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Practice Practice Pointer

Assessing low mood during pregnancy

BMJ 2019; 366 doi: (Published 29 July 2019) Cite this as: BMJ 2019;366:l4584

Rapid Response:

Minimising risks of first trimester exposure: Assessing low mood during pregnancy

This excellent review will be widely read and used by practising clinicians [1]. Prescribing antidepressants in pregnancy is a familiar dilemma, but, at ~5%, the prevalence of antidepressant prescribing in trimester 1 is high enough to make this a public health concern. We identified a dose-response association between selective serotonin reuptake inhibitor (SSRI) exposure and major congenital anomalies or stillbirth and, most specifically, severe congenital heart defects [2]. Without SSRIs, 6 infants in 200 were born with a major anomaly or stillborn: SSRI exposure raised this to 7 in 200. A posteriori subgroup analysis highlighted increased risks to those exposed to substance misuse or heavy alcohol use.
Balancing the number needed to harm from first trimester prescribing, 192, with the severity of potential adverse effects (stillbirth or major anomaly) might entail taking records of SSRI prescriptions as indicating need for additional preconception care. Suggestions include:

o Using electronic health records to identify women of childbearing age prescribed antidepressants.
o Contacting all women prescribed antidepressants, not just those identifying themselves as planning pregnancy, since ~43% UK pregnancies are unplanned.
o Regarding substance misuse or heavy drinking as possible indicators of high risk from SSRI prescribing (6.3%).
o Expanding pre-conception care to include: reviewing therapeutic regimens, particularly high doses of SSRIs; reflecting that ~40% women discontinuing SSRIs after conception do not restart within a year of childbirth [3], and cognitive behavioural therapy may be equally effective [4].
o Prescribing folic acid, which may reduce the prevalence of CHD [5].
o Consider offering women prescribed SSRIs in pregnancy 24-26 week and third trimester scans or alternative continuous monitoring technology to:
• take advantage of advances in monitoring and surgery in utero
• ensure appropriate levels of neonatal care are available at birth.
o Consider offering a modified care pathway to include detailed ultrasound scans with views of the 4 cardiac chambers, outflow tracts and aortic arch plus Doppler investigation of blood flow[6].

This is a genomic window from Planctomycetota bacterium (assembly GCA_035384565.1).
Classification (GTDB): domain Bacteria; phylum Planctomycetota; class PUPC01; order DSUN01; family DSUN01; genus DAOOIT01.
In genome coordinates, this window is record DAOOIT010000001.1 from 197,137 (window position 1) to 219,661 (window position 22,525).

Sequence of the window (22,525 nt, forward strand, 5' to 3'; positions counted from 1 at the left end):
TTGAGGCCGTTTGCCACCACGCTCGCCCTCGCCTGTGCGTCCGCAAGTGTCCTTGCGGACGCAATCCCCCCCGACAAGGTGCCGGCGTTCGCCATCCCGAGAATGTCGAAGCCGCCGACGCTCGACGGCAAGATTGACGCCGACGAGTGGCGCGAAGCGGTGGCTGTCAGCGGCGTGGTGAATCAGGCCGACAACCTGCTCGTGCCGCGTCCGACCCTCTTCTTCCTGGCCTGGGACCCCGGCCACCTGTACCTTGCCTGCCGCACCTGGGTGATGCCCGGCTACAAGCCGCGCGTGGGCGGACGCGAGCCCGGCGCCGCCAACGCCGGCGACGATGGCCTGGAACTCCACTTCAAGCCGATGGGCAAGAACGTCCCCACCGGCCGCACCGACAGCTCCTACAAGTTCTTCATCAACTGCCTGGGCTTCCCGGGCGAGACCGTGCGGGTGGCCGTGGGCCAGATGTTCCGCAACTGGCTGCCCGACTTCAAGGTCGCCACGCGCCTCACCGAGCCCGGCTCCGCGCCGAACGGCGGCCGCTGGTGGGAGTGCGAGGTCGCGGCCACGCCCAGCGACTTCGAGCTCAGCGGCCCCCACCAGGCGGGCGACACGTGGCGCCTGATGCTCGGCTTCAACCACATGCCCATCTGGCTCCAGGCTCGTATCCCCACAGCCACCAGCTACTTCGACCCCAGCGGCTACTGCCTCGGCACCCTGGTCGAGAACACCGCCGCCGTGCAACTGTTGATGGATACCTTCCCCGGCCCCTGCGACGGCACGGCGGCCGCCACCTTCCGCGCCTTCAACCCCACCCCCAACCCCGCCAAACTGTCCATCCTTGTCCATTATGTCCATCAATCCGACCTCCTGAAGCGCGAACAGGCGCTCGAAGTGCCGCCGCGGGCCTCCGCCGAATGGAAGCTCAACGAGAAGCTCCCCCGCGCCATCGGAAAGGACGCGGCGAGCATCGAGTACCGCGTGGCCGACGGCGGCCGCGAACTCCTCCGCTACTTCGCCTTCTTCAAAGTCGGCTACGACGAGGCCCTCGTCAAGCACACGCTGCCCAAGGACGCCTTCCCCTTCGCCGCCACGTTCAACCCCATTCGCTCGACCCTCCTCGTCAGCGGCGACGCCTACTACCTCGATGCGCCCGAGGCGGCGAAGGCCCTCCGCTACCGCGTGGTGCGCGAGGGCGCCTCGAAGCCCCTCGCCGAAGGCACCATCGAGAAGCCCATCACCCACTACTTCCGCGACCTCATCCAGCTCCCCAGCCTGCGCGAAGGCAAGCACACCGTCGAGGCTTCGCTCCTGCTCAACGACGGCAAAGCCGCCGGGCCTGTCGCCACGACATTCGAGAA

Many of these suggestions, which are offered to supplement the current review [1], could be embraced by nurse or midwives and the wider multidisciplinary team.

1. Kirby Natalie, Kilsby Anna, Walker Ruth. Assessing low mood during pregnancy BMJ 2019; 366 :l4584
2. Jordan S , Morris JK , Davies GI, Tucker D, Thayer DS, Luteijn JM, Morgan M, Garne E, Hansen AV, Klungsøyr K, Engeland A, Boyle B, Dolk H (2016) Article Source: Selective Serotonin Reuptake Inhibitor (SSRI) Antidepressants in Pregnancy and Congenital Anomalies: Analysis of Linked Databases in Wales, Norway and Funen, Denmark Plos One 11(12): e0165122. doi: 10.1371/journal.pone.0165122
3. Charlton RA, Jordan S, Pierini A, Garne E, Neville AJ, Hansen AV, et al. Selective serotonin reuptake inhibitor prescribing before, during and after pregnancy: a population-based study in six European regions. BJOG. 2015;122(7):1010-20. doi: 10.1111/1471-0528.13143.
4. Amick HR, Gartlehner G, Gaynes BN, Forneris C, Asher GN, Morgan LC, et al. Comparative benefits and harms of second generation antidepressants and cognitive behavioral therapies in initial treatment of major depressive disorder: systematic review and meta-analysis. BMJ. 2015;351:h6019. PubMed PMID: 26645251; PubMed Central PMCID: PMCPMC4673103.
5. Ionescu-Ittu R, Marelli AJ, Mackie AS, Pilote L. Prevalence of severe congenital heart disease after folic acid fortification of grain products: time trend analysis in Quebec, Canada. BMJ. 2009;338:b1673. PubMed PMID: 19436079; PubMed Central PMCID: PMCPMC2682153.
6. Li Y, Hua Y, Fang J, Wang C, Qiao L, Wan C, et al. Performance of different scan protocols of fetal echocardiography in the diagnosis of fetal congenital heart disease: a systematic review and meta-analysis. PLoS One. 2013;8(6):e65484. doi: 10.1371/journal.pone.0065484. PubMed PMID: 23750263; PubMed Central PMCID: PMCPMC3672155.

Competing interests: No competing interests

23 August 2019
Sue E. Jordan
Professor of health services research
Swansea University
Department of Nursing, Swansea University, Swansea SA2 8PP, UK